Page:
Dating back to the Roman Empire and considered one of the oldest herding breeds, early Rottweilers guarded and protected the cattle of the moving armies. Descended from powerful mastiff-type dogs, they were a strong and trustworthy companion. In the middle ages, they became known as the butcher's dog of Rottweil, traveling with butchers to protect their cattle and moneybags. With the invention of better roads and the invention of mechanized transportation, the courageous dogs were no longer needed and the breed nearly disappeared. During the World Wars, Rottweilers proved themselves multi-faceted working dogs, serving as a police, guard, and messenger-dogs.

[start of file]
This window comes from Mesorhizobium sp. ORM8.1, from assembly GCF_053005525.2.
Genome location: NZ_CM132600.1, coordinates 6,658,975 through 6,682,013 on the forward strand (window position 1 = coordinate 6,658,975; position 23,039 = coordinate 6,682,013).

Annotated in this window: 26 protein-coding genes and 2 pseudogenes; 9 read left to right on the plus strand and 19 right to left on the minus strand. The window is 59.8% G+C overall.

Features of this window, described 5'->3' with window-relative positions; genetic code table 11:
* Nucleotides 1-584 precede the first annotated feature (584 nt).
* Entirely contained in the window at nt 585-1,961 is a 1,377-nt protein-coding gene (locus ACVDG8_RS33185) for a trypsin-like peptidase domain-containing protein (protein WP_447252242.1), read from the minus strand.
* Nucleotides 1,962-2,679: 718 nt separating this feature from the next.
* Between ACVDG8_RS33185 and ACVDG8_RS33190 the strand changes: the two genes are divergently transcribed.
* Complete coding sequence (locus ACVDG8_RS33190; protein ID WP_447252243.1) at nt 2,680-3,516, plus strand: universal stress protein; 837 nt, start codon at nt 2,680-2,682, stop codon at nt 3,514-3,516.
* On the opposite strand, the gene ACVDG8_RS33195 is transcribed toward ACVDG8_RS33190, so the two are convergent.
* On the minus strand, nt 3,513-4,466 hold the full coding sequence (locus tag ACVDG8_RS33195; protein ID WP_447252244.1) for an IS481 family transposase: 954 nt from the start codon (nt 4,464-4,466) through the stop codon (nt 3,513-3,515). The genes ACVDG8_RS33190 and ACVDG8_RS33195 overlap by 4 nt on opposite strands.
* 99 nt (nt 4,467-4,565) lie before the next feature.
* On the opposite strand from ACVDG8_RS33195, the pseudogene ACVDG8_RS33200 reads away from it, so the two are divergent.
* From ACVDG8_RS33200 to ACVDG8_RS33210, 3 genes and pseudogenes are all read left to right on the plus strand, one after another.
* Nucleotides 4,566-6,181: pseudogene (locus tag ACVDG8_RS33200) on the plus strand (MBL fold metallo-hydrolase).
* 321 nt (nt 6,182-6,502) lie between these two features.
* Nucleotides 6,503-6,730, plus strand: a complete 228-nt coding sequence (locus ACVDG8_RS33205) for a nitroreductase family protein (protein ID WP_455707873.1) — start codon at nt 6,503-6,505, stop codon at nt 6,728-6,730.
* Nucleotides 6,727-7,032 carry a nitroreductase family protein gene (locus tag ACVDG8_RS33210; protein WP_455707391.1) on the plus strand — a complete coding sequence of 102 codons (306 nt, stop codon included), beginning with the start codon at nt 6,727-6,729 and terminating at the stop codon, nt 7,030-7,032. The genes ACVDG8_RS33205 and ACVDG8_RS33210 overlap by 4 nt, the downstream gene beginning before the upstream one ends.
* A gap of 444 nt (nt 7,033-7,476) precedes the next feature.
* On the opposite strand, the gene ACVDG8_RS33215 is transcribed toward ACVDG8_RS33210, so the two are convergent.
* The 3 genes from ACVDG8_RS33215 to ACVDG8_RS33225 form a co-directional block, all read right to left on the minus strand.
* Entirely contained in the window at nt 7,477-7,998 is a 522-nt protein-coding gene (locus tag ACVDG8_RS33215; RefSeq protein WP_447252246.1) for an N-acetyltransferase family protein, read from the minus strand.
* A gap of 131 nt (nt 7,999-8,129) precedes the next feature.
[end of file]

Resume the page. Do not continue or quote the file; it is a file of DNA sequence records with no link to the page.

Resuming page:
Rottweilers today thrive on working, protecting, and keeping active—often all at the same time. Extremely loyal, a Rottie must be socialized and trained early, to keep his protective drive in check (keeping burglars out is great, but you may want him to let your new friends come in!)
Strong and athletic, a Rottweiler needs vigorous workouts, not a mere walk around the block. Along with exercise, a Rottie needs daily interaction with the family. A properly-trained Rottweiler will adore and protect his own children, but his sheer size may be an issue with very young children. While Rottweilers are typically good with animals in their family, they should be closely supervised with others. After all, a wary Rottie may resist following the “everyone’s my new best friend” philosophy at his local dog park.
A+ Guard dog